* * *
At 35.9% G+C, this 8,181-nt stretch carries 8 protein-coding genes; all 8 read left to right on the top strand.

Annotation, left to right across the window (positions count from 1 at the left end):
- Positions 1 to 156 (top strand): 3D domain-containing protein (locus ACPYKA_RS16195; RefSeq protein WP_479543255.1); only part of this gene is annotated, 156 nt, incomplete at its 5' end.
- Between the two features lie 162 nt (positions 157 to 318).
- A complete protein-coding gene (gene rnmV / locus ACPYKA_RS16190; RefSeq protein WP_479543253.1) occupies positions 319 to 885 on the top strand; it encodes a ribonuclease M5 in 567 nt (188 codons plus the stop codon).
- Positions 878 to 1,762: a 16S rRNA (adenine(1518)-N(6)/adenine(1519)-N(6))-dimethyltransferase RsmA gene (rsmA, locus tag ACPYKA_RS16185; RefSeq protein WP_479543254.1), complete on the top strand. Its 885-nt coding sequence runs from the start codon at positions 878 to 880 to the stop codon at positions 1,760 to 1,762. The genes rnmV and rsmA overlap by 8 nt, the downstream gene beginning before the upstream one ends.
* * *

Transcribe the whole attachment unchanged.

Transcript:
At 35.9% G+C, this 8,181-nt stretch carries 8 protein-coding genes; all 8 read left to right on the top strand.

Annotation, left to right across the window (positions count from 1 at the left end):
- Positions 1 to 156 (top strand): 3D domain-containing protein (locus ACPYKA_RS16195; RefSeq protein WP_479543255.1); only part of this gene is annotated, 156 nt, incomplete at its 5' end.
- Between the two features lie 162 nt (positions 157 to 318).
- A complete protein-coding gene (gene rnmV / locus ACPYKA_RS16190; RefSeq protein WP_479543253.1) occupies positions 319 to 885 on the top strand; it encodes a ribonuclease M5 in 567 nt (188 codons plus the stop codon).
- Positions 878 to 1,762: a 16S rRNA (adenine(1518)-N(6)/adenine(1519)-N(6))-dimethyltransferase RsmA gene (rsmA, locus tag ACPYKA_RS16185; RefSeq protein WP_479543254.1), complete on the top strand. Its 885-nt coding sequence runs from the start codon at positions 878 to 880 to the stop codon at positions 1,760 to 1,762. The genes rnmV and rsmA overlap by 8 nt, the downstream gene beginning before the upstream one ends.